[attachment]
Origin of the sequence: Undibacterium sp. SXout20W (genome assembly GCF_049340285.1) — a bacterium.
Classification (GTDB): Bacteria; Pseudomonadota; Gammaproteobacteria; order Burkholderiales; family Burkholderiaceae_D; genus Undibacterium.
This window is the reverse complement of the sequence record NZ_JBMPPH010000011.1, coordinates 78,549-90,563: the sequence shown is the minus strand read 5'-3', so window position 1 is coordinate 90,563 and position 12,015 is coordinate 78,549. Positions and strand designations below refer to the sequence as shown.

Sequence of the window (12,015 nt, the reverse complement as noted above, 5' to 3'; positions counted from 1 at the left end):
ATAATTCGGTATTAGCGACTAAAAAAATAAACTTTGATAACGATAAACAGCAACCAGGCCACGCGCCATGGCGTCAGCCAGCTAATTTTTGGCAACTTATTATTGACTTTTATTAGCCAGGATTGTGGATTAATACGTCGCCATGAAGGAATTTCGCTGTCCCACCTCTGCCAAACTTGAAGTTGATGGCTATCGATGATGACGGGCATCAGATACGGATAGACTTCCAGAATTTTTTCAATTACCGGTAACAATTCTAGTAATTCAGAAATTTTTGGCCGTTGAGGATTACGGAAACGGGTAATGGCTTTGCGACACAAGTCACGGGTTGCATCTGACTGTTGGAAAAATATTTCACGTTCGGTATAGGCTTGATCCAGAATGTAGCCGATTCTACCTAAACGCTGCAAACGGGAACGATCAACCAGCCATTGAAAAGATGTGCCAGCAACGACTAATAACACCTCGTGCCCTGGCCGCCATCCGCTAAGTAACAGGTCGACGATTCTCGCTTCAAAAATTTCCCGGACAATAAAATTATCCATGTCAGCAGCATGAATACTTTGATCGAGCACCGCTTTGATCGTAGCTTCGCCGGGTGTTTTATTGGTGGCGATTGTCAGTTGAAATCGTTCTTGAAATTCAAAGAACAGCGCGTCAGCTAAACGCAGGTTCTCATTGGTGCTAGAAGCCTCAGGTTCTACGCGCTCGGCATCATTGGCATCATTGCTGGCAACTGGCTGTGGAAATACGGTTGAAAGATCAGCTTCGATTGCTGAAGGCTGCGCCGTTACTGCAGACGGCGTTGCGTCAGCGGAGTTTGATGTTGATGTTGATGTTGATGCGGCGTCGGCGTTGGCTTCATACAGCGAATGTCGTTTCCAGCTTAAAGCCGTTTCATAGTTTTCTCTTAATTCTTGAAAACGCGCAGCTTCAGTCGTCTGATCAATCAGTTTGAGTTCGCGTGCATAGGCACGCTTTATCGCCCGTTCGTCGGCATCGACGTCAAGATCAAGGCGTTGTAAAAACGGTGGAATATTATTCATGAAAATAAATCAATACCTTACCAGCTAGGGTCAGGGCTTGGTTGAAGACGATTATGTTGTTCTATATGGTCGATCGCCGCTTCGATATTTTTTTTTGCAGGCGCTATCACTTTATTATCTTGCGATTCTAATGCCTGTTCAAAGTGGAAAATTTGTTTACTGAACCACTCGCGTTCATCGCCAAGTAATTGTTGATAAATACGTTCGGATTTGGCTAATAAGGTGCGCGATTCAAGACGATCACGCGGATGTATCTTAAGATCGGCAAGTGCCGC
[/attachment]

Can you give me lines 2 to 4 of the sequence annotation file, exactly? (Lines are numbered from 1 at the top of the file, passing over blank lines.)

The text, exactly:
Classification (GTDB): Bacteria; Pseudomonadota; Gammaproteobacteria; order Burkholderiales; family Burkholderiaceae_D; genus Undibacterium.
This window is the reverse complement of the sequence record NZ_JBMPPH010000011.1, coordinates 78,549-90,563: the sequence shown is the minus strand read 5'-3', so window position 1 is coordinate 90,563 and position 12,015 is coordinate 78,549. Positions and strand designations below refer to the sequence as shown.

Sequence of the window (12,015 nt, the reverse complement as noted above, 5' to 3'; positions counted from 1 at the left end):